The SUV & Truck Environmental Disaster Is Here

And it's going to stay

Excited by all the talk about EVs and plug-in hybrids? Think they'll save the planet? Think again.

Fuel efficiency is on all the industry managers' lips, but the sad reality is mpg growth is flat. 2016 was the third year in a row in which US mpg figures didn't budge, despite what the industry would want to make you believe.

The sales-weighted fuel economy was calculated by a University of Michigan Transportation Research Institute team from the monthly sales of individual models of light-duty vehicles (cars, SUVs, vans, and pickup trucks) and the combined city/highway fuel-economy ratings published in the EPA Fuel Economy Guide (i.e., window sticker ratings) for the respective models. And the results are not pretty.

The reason is simple. No amount of EVs and engine downsizing can offset the huge increases in SUVs and trucks sales. While everybody displays their ecological credentials, the market grows mainly through the sale of big, heavy vehicles, with lower MPG values and higher NOx and CO2 emissions than some proper sports cars.

And it's really no surprise when in the US top 3 is made only of big pick-up trucks.

For example, a sporty 200-horsepower Toyota GT86 has an official 27 mpg rating, while a bland 176-horsepower Toyota RAV4 4x2 crossover daily driver manages only 26 mpg. A 252-horsepower 3 Series BMW 330i returns 39 mpg, while a 240-horsepower BMW X3 2016 sDrive28i gets only 24 mpg. And so on. Most of the differences come from the added weight of the car, but also from the poorer aerodynamics of an SUV or crossover body.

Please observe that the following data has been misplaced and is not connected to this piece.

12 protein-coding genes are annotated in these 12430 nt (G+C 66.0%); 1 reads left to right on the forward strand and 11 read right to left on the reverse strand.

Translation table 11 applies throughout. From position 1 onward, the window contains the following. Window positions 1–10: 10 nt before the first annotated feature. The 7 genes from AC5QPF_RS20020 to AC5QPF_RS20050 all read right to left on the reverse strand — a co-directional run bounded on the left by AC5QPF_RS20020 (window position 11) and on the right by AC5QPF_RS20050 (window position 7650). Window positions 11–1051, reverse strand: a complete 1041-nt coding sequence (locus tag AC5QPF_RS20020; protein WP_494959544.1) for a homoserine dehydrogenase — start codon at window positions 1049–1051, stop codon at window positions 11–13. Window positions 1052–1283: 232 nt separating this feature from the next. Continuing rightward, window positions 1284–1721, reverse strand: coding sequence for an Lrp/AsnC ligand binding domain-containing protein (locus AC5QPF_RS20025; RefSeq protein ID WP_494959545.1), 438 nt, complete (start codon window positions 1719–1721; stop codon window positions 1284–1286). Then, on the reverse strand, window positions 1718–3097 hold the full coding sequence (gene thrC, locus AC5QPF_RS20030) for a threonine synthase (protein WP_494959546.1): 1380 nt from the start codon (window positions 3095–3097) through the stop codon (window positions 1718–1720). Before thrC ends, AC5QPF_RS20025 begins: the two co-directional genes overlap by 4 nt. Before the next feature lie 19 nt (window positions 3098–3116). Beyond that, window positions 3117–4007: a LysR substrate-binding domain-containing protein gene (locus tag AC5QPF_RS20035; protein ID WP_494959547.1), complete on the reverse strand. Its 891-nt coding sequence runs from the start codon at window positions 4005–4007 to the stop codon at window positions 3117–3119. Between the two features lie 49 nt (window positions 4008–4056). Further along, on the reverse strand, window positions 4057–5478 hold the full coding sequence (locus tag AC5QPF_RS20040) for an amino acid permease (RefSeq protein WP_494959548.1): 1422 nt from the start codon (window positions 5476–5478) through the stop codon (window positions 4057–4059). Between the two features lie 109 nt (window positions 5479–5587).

Sportier cars are often much more fuel efficient than forgettable crossovers

Sadly, cheaper petrol means people will continue to buy bigger cars, with less aerodynamic design and larger engines. The crossover and SUV craze is in full swing, and everybody in the auto industry is scrambling to get more and more such models on the market. This means that, while we'll continue to look mesmerized at autonomous concepts and frugal EVs, we'll continue to buy in the not-so-eco-friendly market for a long time to come.

Simply put, that's a disaster for CO2 and NOx emissions. While we can expect less than 10% of new cars sold in 2020 to be EVs, the public preference for bigger cars means that at least a good portion of that market share will also be SUVs and taller crossovers, with less positive impact than smaller, aerodynamic vehicles. The size increase also makes traffic jams worse, while safety and comfort are not better. 

AWD is also popular, and the dream car today is a 4x4, even if you don't really need it

The public will continue to spend more money on polluting, less secure, and cumbersome cars while automakers will be happy to oblige, as their profit margins are higher in this type of cars. Dieselgate-like scandals will also complicate things for the industry, as previous investments in diesel engines will have to be scrapped and replaced by more expensive plug-in hybrid and BEV plans. Most of them face devastating lawsuits with up to 10% of their annual turnover dedicated to onerous settlements.

Judging from what's in store for the next five years, we can already talk about a lost decade for reducing overall CO2 and NOx emissions in modern cars. And, while harshly judging dishonest car industry execs, we should also ask ourselves what role our own buying decisions play in this drama. 

Buy a Miata, save the planet

Next time you worry about global warming and climate change, take a look at the car you're driving. Are you part of the problem, driving a bulky pickup truck even if you don't need it? You might be better with a smaller, sportier car. Next time you want to save the planet, go for a 155-horsepower MX-5 (Miata).

You'll still be at least 20% more fuel efficient than with a forgettable crossover. And have the fun of your life in the process.

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